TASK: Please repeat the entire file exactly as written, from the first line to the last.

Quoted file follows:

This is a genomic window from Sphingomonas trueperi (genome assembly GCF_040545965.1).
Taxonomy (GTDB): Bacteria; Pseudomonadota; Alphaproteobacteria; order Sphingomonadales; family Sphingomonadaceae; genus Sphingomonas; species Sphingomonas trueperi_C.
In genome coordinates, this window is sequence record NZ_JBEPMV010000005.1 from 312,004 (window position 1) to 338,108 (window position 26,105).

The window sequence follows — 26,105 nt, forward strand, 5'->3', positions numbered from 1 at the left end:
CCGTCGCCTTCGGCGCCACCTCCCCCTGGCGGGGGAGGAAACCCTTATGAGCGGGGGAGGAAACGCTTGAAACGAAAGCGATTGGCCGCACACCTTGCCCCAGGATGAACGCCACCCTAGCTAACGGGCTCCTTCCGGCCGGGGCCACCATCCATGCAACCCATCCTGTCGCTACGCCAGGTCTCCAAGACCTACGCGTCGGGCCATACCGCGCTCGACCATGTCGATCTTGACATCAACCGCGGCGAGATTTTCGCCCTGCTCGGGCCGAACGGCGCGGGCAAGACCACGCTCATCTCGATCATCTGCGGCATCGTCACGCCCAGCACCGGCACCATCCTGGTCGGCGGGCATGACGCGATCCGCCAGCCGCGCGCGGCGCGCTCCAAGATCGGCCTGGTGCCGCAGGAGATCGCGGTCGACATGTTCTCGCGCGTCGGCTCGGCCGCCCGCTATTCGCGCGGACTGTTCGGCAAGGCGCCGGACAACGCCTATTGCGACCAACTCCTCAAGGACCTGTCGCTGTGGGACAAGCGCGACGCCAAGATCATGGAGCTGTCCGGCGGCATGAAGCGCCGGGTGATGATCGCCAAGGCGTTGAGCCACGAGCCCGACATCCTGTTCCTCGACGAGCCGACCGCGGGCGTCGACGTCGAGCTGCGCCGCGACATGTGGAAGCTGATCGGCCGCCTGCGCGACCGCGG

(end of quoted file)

This is a genomic window from Sphingomonas trueperi (genome assembly GCF_040545965.1).
Taxonomy (GTDB): Bacteria; Pseudomonadota; Alphaproteobacteria; order Sphingomonadales; family Sphingomonadaceae; genus Sphingomonas; species Sphingomonas trueperi_C.
In genome coordinates, this window is sequence record NZ_JBEPMV010000005.1 from 312,004 (window position 1) to 338,108 (window position 26,105).

The window sequence follows — 26,105 nt, forward strand, 5'->3', positions numbered from 1 at the left end:
CCGTCGCCTTCGGCGCCACCTCCCCCTGGCGGGGGAGGAAACCCTTATGAGCGGGGGAGGAAACGCTTGAAACGAAAGCGATTGGCCGCACACCTTGCCCCAGGATGAACGCCACCCTAGCTAACGGGCTCCTTCCGGCCGGGGCCACCATCCATGCAACCCATCCTGTCGCTACGCCAGGTCTCCAAGACCTACGCGTCGGGCCATACCGCGCTCGACCATGTCGATCTTGACATCAACCGCGGCGAGATTTTCGCCCTGCTCGGGCCGAACGGCGCGGGCAAGACCACGCTCATCTCGATCATCTGCGGCATCGTCACGCCCAGCACCGGCACCATCCTGGTCGGCGGGCATGACGCGATCCGCCAGCCGCGCGCGGCGCGCTCCAAGATCGGCCTGGTGCCGCAGGAGATCGCGGTCGACATGTTCTCGCGCGTCGGCTCGGCCGCCCGCTATTCGCGCGGACTGTTCGGCAAGGCGCCGGACAACGCCTATTGCGACCAACTCCTCAAGGACCTGTCGCTGTGGGACAAGCGCGACGCCAAGATCATGGAGCTGTCCGGCGGCATGAAGCGCCGGGTGATGATCGCCAAGGCGTTGAGCCACGAGCCCGACATCCTGTTCCTCGACGAGCCGACCGCGGGCGTCGACGTCGAGCTGCGCCGCGACATGTGGAAGCTGATCGGCCGCCTGCGCGACCGCGG